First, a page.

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Preventing Conflict in the Workplace by Taking Time for Yourself

by Vivian Scott
September 2014

Conflicts of Interest Blog by Vivian Scott

Vivian Scott

I just got back from a holiday with my significant other and as I get ready to take a long weekend with family, I’m thinking about how fortunate I am this year to be taking so much time off. I realize not everyone has the same opportunity, so I thought I’d share some ways in which one can take a vacation at work without actually taking time off.

First, don’t sign up for things. If you’re the person who is always volunteering or stepping up to take on a task because everyone else at the conference table doesn’t seem to be picking up on the importance of getting things done, just wait a minute before you say yes. Believe it or not, sitting in awkward silence for even a few seconds just may be the thing that catapults others into action.

Be okay with not being included. Don’t feel like the last kid picked in gym class if you’re not part of the project committee or pout if you don’t have a role in the big product launch. No need to create work; enjoy the free time!

Invite someone to lunch. There’s no rule that says you can’t socialize during the day. Once in a while, take that full hour and just enjoy someone else’s company. If you need to take baby steps in this area, meet for coffee before work or challenge to yourself to have a 10 minute conversation with a coworker in which you talk about anything but work. Hint: let the other person talk!

Close the door (literally or figuratively). If you’re lucky enough to have an office with a door, close it for 20 minutes while you clean up a bit or savor that one piece of chocolate your diet allows. No door? Dare to close your eyes while you listen to a cut from your favorite island music CD or change your monitor’s screen saver to something that represents your happy place.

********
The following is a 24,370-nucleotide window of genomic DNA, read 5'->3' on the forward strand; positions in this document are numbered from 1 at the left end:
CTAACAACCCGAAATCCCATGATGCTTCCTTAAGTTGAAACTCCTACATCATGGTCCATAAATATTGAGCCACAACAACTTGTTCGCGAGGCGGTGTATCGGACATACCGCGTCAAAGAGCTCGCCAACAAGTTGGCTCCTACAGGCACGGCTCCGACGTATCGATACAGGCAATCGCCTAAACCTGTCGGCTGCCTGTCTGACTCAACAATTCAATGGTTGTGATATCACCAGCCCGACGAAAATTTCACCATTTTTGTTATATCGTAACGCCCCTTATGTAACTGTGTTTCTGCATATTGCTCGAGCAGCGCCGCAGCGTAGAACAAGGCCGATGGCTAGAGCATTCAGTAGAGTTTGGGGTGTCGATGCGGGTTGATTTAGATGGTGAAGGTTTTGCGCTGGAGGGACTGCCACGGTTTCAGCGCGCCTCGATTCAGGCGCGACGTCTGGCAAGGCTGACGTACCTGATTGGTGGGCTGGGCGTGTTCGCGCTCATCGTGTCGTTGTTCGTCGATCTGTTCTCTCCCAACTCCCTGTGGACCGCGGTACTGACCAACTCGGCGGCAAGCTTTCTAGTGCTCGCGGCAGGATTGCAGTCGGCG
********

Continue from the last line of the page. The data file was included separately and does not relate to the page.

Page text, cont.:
Inspire yourself. Take 10 minutes to journal ideas that don’t have anything to do with work. What would you do if you weren’t working? What’s next on your bucket list? Find a way to create the essence of big ideas if you don’t have the time or money to bring the big things to life right now. For example, want to float down the Nile? Check out the local museums for Egyptian exhibits or spend 30 minutes during your lunch break reading about the adventures of other travelers.

Ignore the little things. So what if Karen is late again or Dave can be seen brown-nosing the boss? Take a vacation from the junk!

Biography


Vivian Scott is a Professional Certified Mediator and the author of Conflict Resolution at Work For Dummies.  She spent many years in the competitive and often stress-filled world of high tech marketing where she realized resolving conflict within the confines of office politics was paramount to success.  Through creative solutions to common conflicts she was able to bring various entities together, both internally and externally, for the betterment of projects and a productive working environment.     

Prior to retiring from Microsoft in 1999 she developed the “America at Work” video series, a six-part program featuring small businesses employing technology in attention-grabbing ways.  “America at Work” aired on the USA Network and received the Silver Screen Award from the International Film and Video Festival for outstanding creativity.   Using discerning negotiation, mediation, and problem-solving skills, she successfully worked with others to co-create “How-to Guides”, “Seminar in a Box”, and even one of the first on-line Guerrilla Marketing books.   

Since her retirement, Ms. Scott has gone on to earn a B.A. in Interdisciplinary Arts & Sciences with a concentration in American Studies from the University of Washington.  She completed an extensive practicum with the Dispute Resolution Center of Snohomish & Island Counties where she has mediated numerous cases, helping parties resolve conflict in workplace, family, and other disputes.  Her private mediation practice has handled cases ranging from assisting business partners in ending their relationship to creating a new working environment within a law firm.  Ms. Scott is a member of the Washington Mediation Association and spends a majority of her time advocating embracing peace in a volatile world.   

Her book, Conflict Resolution at Work For Dummies, can be found in bookstores, on www.amazon.com, www.dummies.com, or any number of on-line bookseller sites.    



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Website: www.vivianscottmediation.com

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